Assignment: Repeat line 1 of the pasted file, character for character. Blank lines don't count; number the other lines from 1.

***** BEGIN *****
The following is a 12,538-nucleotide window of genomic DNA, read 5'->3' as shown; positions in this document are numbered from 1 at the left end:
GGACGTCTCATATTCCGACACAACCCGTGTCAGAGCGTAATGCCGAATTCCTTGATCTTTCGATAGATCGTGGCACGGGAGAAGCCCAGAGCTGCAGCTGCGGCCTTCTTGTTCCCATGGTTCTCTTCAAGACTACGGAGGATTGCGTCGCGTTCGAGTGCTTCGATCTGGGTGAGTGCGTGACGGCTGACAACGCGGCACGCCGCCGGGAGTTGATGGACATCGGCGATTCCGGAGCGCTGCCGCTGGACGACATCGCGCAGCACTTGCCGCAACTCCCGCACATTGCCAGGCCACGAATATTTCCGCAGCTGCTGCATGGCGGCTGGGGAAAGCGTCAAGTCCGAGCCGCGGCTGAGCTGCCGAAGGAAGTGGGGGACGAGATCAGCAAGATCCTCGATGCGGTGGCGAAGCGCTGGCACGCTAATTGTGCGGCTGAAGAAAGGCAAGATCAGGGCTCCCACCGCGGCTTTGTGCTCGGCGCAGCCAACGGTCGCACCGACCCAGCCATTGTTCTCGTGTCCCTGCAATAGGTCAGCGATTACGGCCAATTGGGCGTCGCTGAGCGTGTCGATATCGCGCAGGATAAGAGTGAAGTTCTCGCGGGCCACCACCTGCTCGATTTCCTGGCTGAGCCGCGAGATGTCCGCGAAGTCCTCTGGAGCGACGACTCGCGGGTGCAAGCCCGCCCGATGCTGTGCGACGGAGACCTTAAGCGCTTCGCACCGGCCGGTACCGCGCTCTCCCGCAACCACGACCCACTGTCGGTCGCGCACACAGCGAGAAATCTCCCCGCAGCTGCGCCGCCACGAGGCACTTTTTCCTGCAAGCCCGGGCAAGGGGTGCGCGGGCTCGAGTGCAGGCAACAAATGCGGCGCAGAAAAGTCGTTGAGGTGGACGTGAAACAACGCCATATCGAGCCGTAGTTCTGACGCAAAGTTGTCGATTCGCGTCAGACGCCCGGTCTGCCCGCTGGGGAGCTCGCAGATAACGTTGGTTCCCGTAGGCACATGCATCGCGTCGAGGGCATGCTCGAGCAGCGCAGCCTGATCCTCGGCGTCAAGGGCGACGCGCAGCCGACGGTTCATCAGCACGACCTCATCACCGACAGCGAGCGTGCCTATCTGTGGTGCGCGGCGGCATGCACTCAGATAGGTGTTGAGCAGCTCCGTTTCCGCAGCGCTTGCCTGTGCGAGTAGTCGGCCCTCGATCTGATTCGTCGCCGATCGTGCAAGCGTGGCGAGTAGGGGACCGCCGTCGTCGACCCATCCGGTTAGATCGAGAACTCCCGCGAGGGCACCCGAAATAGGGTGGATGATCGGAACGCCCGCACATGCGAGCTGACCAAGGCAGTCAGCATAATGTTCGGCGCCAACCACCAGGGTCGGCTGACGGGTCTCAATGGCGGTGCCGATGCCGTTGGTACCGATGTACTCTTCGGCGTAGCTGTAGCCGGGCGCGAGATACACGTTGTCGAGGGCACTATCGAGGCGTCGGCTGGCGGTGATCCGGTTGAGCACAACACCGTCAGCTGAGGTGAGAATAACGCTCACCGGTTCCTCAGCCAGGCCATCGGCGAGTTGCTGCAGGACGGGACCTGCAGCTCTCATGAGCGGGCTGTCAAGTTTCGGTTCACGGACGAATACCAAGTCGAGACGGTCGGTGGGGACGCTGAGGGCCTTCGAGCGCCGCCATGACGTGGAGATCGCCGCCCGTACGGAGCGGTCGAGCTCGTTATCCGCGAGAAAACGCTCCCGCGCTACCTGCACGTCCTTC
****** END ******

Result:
The following is a 12,538-nucleotide window of genomic DNA, read 5'->3' as shown; positions in this document are numbered from 1 at the left end: